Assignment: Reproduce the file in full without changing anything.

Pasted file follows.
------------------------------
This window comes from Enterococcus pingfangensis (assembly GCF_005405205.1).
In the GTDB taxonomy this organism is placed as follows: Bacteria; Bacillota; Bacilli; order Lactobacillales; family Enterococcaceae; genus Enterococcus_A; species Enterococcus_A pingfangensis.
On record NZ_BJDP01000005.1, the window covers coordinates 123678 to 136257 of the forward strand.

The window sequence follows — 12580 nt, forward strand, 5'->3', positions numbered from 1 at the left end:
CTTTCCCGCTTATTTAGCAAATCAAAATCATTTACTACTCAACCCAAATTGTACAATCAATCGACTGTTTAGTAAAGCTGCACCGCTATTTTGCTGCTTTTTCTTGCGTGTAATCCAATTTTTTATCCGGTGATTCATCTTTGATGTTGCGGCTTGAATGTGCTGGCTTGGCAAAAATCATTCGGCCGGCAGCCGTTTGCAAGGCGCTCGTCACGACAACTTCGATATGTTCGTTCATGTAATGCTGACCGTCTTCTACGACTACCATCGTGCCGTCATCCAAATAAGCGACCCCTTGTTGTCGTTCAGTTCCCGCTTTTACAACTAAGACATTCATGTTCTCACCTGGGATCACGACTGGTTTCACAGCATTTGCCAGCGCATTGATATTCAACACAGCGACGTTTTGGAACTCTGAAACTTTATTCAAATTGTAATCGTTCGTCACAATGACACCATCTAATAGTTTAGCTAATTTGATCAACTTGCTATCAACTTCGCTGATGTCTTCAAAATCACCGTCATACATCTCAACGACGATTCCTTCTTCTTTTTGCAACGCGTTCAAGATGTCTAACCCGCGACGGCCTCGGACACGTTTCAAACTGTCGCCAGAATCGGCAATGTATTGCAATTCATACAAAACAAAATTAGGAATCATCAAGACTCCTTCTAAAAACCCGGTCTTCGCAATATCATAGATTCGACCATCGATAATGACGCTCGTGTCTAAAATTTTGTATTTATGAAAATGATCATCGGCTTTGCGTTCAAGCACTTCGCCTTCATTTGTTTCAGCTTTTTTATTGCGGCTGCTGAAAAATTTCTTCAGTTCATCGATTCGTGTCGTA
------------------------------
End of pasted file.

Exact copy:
This window comes from Enterococcus pingfangensis (assembly GCF_005405205.1).
In the GTDB taxonomy this organism is placed as follows: Bacteria; Bacillota; Bacilli; order Lactobacillales; family Enterococcaceae; genus Enterococcus_A; species Enterococcus_A pingfangensis.
On record NZ_BJDP01000005.1, the window covers coordinates 123678 to 136257 of the forward strand.

The window sequence follows — 12580 nt, forward strand, 5'->3', positions numbered from 1 at the left end:
CTTTCCCGCTTATTTAGCAAATCAAAATCATTTACTACTCAACCCAAATTGTACAATCAATCGACTGTTTAGTAAAGCTGCACCGCTATTTTGCTGCTTTTTCTTGCGTGTAATCCAATTTTTTATCCGGTGATTCATCTTTGATGTTGCGGCTTGAATGTGCTGGCTTGGCAAAAATCATTCGGCCGGCAGCCGTTTGCAAGGCGCTCGTCACGACAACTTCGATATGTTCGTTCATGTAATGCTGACCGTCTTCTACGACTACCATCGTGCCGTCATCCAAATAAGCGACCCCTTGTTGTCGTTCAGTTCCCGCTTTTACAACTAAGACATTCATGTTCTCACCTGGGATCACGACTGGTTTCACAGCATTTGCCAGCGCATTGATATTCAACACAGCGACGTTTTGGAACTCTGAAACTTTATTCAAATTGTAATCGTTCGTCACAATGACACCATCTAATAGTTTAGCTAATTTGATCAACTTGCTATCAACTTCGCTGATGTCTTCAAAATCACCGTCATACATCTCAACGACGATTCCTTCTTCTTTTTGCAACGCGTTCAAGATGTCTAACCCGCGACGGCCTCGGACACGTTTCAAACTGTCGCCAGAATCGGCAATGTATTGCAATTCATACAAAACAAAATTAGGAATCATCAAGACTCCTTCTAAAAACCCGGTCTTCGCAATATCATAGATTCGACCATCGATAATGACGCTCGTGTCTAAAATTTTGTATTTATGAAAATGATCATCGGCTTTGCGTTCAAGCACTTCGCCTTCATTTGTTTCAGCTTTTTTATTGCGGCTGCTGAAAAATTTCTTCAGTTCATCGATTCGTGTCGTA